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ISEG Undergraduate Students: Determinants of Academic Performance

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  • LEÃO FERNANDES, GRAÇA
  • CHAGAS LOPES, MARGARIDA

Abstract

Abstract Over the last three decades there have been in Portugal a quite huge public investment in the school system and the implementation of an effective compulsory education. These changes came along with the democratization of school experience. Moreover the increase in the number of students in higher education is a national goal that have been pursued by education policy. Families, with fewer children, the perception of higher studies as a way to move up in the social ladder and better life conditions have an active behaviour on behalf of their children education. However, in spite of all the government and parents investment in children education, school failure is a major problem that affects all levels of education. At university level school failure affects mainly undergraduate students in their first year of studies1. This problem is a major concern for those involved in higher education political definition and this is why it becomes a research field of much interest. This paper intends to shed some light on the determinants of academic performance of undergraduate students of the School of Economics and Management in their first year of studies. Following Dollado and Morales (2007) we will measure success in academic performance using the exam´s marks in three 1st year subjects with decreasing degrees of mathematical complexity, Maths, Economy 1 and Management and Economic History. In this paper we go further than Dollado and Morales (2007) since, besides type of school, specialization track at high school and marks obtained at the university entry-exam, we study the role of individual characteristics, family socio-economic background and pre-university school trajectory on the academic performance. We put an emphasis on the effect of transitions from public\private or private\public schools and from in-home to out-home.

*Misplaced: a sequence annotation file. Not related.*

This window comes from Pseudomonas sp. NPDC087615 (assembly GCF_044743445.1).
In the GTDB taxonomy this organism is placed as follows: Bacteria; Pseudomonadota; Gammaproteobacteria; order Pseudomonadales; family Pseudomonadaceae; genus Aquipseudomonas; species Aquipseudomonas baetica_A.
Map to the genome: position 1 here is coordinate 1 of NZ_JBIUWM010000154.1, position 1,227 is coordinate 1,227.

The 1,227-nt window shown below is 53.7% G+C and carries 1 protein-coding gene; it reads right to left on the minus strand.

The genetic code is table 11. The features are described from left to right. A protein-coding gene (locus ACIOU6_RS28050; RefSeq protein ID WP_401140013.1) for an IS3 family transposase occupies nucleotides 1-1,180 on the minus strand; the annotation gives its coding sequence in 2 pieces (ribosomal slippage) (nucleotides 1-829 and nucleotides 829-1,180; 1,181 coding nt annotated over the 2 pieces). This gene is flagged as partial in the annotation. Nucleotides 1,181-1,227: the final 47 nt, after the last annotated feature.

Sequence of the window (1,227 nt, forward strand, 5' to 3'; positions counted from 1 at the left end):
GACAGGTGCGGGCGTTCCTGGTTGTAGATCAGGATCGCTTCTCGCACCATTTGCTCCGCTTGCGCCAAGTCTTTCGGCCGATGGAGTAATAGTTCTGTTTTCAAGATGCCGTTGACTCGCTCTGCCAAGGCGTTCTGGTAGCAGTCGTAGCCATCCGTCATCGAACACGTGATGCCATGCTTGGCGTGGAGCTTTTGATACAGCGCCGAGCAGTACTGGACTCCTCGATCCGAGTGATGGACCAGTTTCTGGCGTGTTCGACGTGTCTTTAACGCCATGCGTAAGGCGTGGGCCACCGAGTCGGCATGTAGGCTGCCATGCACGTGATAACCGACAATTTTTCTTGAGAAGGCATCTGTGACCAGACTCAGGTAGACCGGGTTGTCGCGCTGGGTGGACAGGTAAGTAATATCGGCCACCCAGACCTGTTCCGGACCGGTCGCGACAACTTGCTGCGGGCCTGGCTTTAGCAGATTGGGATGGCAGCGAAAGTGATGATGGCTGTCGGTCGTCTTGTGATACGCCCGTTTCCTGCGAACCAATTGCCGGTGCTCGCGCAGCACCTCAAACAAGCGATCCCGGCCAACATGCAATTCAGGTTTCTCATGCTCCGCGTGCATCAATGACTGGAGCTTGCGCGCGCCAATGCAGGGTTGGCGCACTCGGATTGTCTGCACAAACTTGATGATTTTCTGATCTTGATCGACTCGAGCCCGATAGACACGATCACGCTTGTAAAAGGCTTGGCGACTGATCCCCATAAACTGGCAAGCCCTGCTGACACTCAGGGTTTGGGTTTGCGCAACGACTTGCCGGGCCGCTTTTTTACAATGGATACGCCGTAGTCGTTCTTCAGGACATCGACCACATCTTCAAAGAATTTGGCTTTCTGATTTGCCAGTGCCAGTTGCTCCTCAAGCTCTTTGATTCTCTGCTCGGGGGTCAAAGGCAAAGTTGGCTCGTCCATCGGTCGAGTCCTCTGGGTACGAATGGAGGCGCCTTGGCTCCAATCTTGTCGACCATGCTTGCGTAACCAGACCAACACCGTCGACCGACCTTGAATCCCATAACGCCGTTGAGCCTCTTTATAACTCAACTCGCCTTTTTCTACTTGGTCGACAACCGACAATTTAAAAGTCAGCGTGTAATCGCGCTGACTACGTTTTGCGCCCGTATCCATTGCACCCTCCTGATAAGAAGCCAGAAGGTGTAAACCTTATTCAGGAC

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Bibliographic Info

Paper provided by University Library of Munich, Germany in its series MPRA Paper with number 22082.

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Date of creation: Sep 2008
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Handle: RePEc:pra:mprapa:22082

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Related research

Keywords: Success/failure in Graduation; Examination Marks; 1st. Year Critical Subjects; Family's Social & Economic Background; Previous Schooling; Portugal;

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References

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  1. Eide, Eric & Showalter, Mark H., 1998. "The effect of school quality on student performance: A quantile regression approach," Economics Letters, Elsevier, vol. 58(3), pages 345-350, March.